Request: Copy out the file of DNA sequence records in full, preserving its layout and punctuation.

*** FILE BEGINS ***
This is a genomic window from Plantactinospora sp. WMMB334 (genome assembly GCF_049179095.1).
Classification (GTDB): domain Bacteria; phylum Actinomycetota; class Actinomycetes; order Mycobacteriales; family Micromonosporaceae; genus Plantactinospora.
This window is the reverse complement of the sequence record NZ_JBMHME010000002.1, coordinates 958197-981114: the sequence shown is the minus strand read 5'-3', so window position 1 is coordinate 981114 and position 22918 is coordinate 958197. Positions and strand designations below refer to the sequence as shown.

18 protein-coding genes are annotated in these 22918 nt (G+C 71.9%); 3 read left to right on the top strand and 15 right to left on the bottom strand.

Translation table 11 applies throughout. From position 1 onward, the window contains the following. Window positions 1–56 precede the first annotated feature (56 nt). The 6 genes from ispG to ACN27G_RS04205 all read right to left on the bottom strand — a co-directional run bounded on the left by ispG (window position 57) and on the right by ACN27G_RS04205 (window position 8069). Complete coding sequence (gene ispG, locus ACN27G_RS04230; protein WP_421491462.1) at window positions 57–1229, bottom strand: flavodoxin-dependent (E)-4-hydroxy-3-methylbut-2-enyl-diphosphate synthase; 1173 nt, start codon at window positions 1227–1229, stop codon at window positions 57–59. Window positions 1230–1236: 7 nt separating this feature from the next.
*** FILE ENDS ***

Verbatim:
This is a genomic window from Plantactinospora sp. WMMB334 (genome assembly GCF_049179095.1).
Classification (GTDB): domain Bacteria; phylum Actinomycetota; class Actinomycetes; order Mycobacteriales; family Micromonosporaceae; genus Plantactinospora.
This window is the reverse complement of the sequence record NZ_JBMHME010000002.1, coordinates 958197-981114: the sequence shown is the minus strand read 5'-3', so window position 1 is coordinate 981114 and position 22918 is coordinate 958197. Positions and strand designations below refer to the sequence as shown.

18 protein-coding genes are annotated in these 22918 nt (G+C 71.9%); 3 read left to right on the top strand and 15 right to left on the bottom strand.

Translation table 11 applies throughout. From position 1 onward, the window contains the following. Window positions 1–56 precede the first annotated feature (56 nt). The 6 genes from ispG to ACN27G_RS04205 all read right to left on the bottom strand — a co-directional run bounded on the left by ispG (window position 57) and on the right by ACN27G_RS04205 (window position 8069). Complete coding sequence (gene ispG, locus ACN27G_RS04230; protein WP_421491462.1) at window positions 57–1229, bottom strand: flavodoxin-dependent (E)-4-hydroxy-3-methylbut-2-enyl-diphosphate synthase; 1173 nt, start codon at window positions 1227–1229, stop codon at window positions 57–59. Window positions 1230–1236: 7 nt separating this feature from the next.